In spite of not being a household name (yet), Anna Kendrick has notched up a diverse and interesting selection of roles in her relatively short career, including Scott Pilgrim’s sharp-witted and slightly scary sister, the very sweet and somewhat out of her depth Natalie in Up in the Air – for which she received an Oscar nomination, as well as putting in the only watchable performances in the entire Twilight saga.
She’s also a massive film fan, and for that reason alone we absolutely love her.
Anna was recently in town to promote 50/50, and we had the opportunity to speak to her about her experiences making the film, her first time as a romantic interest, and how to talk about Twilight without actually talking about Twilight.
On becoming involved with 50/50
I read the script mid-2009, and didn’t hear anything about it I met with Nathan Kahane from Mandate about it, but it was sort of about other things, and you never want to say, ‘I really want to do that movie’. You want to act super cool. Then, out of nowhere, at Christmas they offer it to me and I was really excited. I thought it had disappeared, and then it came back. I was very excited.
Now Seth and Will and Jonathon say, ‘we had her in mind the whole time’, but you never know about that stuff. It wasn’t written for me, no. It’s funny, because I wonder to what degree they were expecting me to do the same performance I did in Up In The Air. At a certain point I felt like that’s exactly what they wanted, and I felt bad because I felt like I was tricking them into offering me a part, and then planning to do something else, but everybody was happy with what I was doing.
On creating the character of Katherine
Somebody had told me, they were misinformed, but they told me that Katherine was based on a real character, and her dad was a therapist, and her heart wasn’t really in it, but she felt like she had to continue the family business, and I met with Jonathan after they’d offered me the part and said, ‘I can’t really reconcile that back story with what’s on the paper’, and he was like, ‘good news. She’s not a real person, so we can do whatever we want’. We tried to come much more from a place of a girl who cares so much, and is so excited to help people that she is sort of getting in her own way a lot – and that was much more exciting for me. So it didn’t feel like what was on paper was changing, but it felt like I was given permission to try something else.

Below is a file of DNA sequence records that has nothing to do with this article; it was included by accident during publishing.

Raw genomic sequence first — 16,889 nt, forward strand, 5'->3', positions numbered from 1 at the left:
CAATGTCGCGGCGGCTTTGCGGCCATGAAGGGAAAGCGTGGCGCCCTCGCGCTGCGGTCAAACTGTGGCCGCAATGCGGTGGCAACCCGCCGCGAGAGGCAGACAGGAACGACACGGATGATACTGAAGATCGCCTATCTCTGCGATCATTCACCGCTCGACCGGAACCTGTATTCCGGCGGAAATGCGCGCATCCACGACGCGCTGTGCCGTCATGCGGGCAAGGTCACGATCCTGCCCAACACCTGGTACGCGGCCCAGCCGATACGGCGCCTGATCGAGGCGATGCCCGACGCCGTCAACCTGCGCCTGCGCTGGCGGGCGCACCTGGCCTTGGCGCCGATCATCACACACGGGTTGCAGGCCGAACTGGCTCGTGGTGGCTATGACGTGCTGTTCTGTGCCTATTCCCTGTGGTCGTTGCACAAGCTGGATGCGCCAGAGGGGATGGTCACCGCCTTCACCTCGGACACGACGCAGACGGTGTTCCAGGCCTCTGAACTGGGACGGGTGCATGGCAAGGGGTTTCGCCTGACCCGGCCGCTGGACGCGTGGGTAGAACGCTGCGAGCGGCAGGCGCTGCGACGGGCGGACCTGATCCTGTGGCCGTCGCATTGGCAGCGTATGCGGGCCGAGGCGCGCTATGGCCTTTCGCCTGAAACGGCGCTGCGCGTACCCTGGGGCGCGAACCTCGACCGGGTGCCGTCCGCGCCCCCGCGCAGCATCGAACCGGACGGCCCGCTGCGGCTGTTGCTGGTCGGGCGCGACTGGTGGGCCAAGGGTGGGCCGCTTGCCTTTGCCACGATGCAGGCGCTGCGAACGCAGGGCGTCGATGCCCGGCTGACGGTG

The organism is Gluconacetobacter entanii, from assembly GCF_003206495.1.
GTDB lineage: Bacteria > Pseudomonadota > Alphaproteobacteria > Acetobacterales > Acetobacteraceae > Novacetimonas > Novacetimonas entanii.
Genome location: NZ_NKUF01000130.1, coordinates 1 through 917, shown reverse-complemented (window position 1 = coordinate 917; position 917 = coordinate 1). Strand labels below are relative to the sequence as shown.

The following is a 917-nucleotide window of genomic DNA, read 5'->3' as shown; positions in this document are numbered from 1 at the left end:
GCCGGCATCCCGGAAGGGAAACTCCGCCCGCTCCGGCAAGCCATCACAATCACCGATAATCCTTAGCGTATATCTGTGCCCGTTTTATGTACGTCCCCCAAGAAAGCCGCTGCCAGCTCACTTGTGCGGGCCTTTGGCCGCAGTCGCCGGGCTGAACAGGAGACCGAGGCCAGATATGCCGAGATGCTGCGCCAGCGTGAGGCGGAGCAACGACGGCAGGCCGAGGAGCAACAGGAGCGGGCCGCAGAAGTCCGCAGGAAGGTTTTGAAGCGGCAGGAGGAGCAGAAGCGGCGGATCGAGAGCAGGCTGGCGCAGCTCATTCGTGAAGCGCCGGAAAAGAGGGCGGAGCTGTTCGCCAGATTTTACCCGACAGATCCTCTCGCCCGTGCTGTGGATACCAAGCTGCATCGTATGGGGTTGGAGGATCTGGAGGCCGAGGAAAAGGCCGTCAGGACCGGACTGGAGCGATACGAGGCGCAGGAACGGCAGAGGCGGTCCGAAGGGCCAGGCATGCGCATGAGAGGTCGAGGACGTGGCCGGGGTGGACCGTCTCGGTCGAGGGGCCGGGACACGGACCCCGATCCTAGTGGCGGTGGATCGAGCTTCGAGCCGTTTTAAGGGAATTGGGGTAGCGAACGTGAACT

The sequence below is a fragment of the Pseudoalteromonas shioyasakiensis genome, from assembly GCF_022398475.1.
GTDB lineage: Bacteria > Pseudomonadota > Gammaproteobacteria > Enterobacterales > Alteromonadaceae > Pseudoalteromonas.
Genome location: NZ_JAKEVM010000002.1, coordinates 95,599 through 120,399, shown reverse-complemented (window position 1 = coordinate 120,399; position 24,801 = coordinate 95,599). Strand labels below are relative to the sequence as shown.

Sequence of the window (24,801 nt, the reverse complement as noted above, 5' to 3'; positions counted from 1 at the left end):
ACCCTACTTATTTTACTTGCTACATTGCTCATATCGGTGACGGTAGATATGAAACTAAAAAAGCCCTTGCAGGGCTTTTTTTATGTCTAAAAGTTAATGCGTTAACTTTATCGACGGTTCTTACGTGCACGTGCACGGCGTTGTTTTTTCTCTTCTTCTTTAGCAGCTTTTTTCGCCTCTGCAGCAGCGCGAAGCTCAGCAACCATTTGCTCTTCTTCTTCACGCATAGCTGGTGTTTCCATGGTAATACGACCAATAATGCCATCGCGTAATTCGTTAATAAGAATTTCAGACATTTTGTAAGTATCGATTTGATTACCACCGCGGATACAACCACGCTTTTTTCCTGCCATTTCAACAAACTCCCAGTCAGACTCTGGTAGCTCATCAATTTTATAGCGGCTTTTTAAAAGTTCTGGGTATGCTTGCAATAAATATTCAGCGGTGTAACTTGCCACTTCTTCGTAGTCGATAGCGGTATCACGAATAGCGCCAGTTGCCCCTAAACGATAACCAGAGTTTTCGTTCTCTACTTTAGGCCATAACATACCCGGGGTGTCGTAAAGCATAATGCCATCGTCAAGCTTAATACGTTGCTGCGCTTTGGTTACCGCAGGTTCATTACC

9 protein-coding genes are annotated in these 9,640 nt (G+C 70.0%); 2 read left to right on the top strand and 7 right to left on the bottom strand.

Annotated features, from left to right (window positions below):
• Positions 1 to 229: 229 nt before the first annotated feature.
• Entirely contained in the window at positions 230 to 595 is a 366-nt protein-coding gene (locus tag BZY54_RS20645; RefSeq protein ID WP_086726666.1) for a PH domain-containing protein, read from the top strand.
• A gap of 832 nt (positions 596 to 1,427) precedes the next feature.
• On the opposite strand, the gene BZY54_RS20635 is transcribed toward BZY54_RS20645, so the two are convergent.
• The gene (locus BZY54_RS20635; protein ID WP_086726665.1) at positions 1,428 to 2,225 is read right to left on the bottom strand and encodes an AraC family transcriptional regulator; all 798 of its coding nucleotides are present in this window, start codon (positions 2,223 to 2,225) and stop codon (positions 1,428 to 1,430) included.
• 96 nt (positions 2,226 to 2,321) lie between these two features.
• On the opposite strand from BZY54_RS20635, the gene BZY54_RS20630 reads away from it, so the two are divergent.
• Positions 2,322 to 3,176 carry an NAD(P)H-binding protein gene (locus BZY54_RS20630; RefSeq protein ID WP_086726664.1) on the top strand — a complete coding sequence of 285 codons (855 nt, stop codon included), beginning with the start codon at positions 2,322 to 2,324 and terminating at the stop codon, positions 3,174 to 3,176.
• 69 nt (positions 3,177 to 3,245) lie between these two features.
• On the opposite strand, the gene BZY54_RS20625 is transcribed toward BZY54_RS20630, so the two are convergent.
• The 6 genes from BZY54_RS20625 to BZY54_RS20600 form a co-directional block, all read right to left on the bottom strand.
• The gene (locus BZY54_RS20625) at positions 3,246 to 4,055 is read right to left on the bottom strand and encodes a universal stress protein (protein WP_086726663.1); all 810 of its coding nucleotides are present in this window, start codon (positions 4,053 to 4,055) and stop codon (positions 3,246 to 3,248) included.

On filming a story based on real experiences
It never felt like pressure, it felt like a relief. If we’d been making a comedy about cancer based on the ideas that popped out of somebody’s head, that would have been really terrifying. Having him as our writer, but then also having him on set all the time, he just kept us honest. There was never a moment where we felt like ‘oh my God, some cancer patient is going to see this, and we’re going to be crucified for it’, because we had a friend sitting in the same room to be our Sherpa.
On her playing a romantic role
My first actually. Which I didn’t realise until we started shooting some of the flirtatious scenes, and particularly the final scene. I was so exhausted and I couldn’t figure out why, it seemed like, these kind of things are really simple, and I mentioned that to Joe, ‘I just realised that this was my first romantic role’. I always play weirdos, so I’ve never had a love interest, and it was great to hear from him, ‘it’s OK. It is a lot harder than it looks’, so it’s not like I’m just sucking. It was difficult to stay charmed for twelve hours, for both of us, I’m sure.
It dominates interviews, because people want to hit whore, as it goes. Is that a thing, hit whoring? So I guess I try to keep my comments boring and minimal, because otherwise it seems like I gave an interview about Twilight. But I know people have to ask about it, because otherwise they get in trouble, so I get it. But it’s tricky to be honest, but also be aware that you don’t want it to dominate everything you try to talk about.
Actors drawing in an audience
Convincing people to see a film about cancer
Well, it’s tricky. Comedy about cancer, it’s tricky, but I think knowing that it’s a true story, and I think, especially the thing of seeing Seth, essentially playing Seth is fascinating to me. That’s why I would want to see it. [The fact that] Seth was actually the best friend to this guy is bizarre. When has that happened before? I think a movie like this, a lot of it is word of mouth. I know plenty of people that say to my face, which always amazes me, ‘I was thinking about seeing it, but it’s going to be such a downer because it’s a cancer movie’. I think it takes having a friend see it and say that it’s really good and it’s not a sappy cancer movie. Read More: heyuguys.co.uk
ICYMI From huffingtonpost:
Kendrick plays Katherine, a 24-year-old psychotherapy graduate student who is charged with somehow comforting a terse, scared — and three years her senior — Adam. Hot on the role from the moment she read the script, Kendrick said she felt a certain empathy with Katherine from the start.
[She] was such a mess. She was so vulnerable and terrified on the inside. I liked that a lot,” Kendrick told The Huffington Post in an interview on Monday. ”I felt like a lot of people didn’t see that, and maybe that’s because I projected some of that on to the character, I guess I’ll never really know.”
”So I think it was great to be able to say, ‘I think this is a girl who has great instincts, really listens, all of her friends really came to her for advice, and she will be a good therapist one day,'” Kendrick said, ”‘but right now she’s so nervous and she’s trying too hard to say what she’s supposed to say and to sound like what she thinks a grownup should sound like, but she’s really ineffective.'”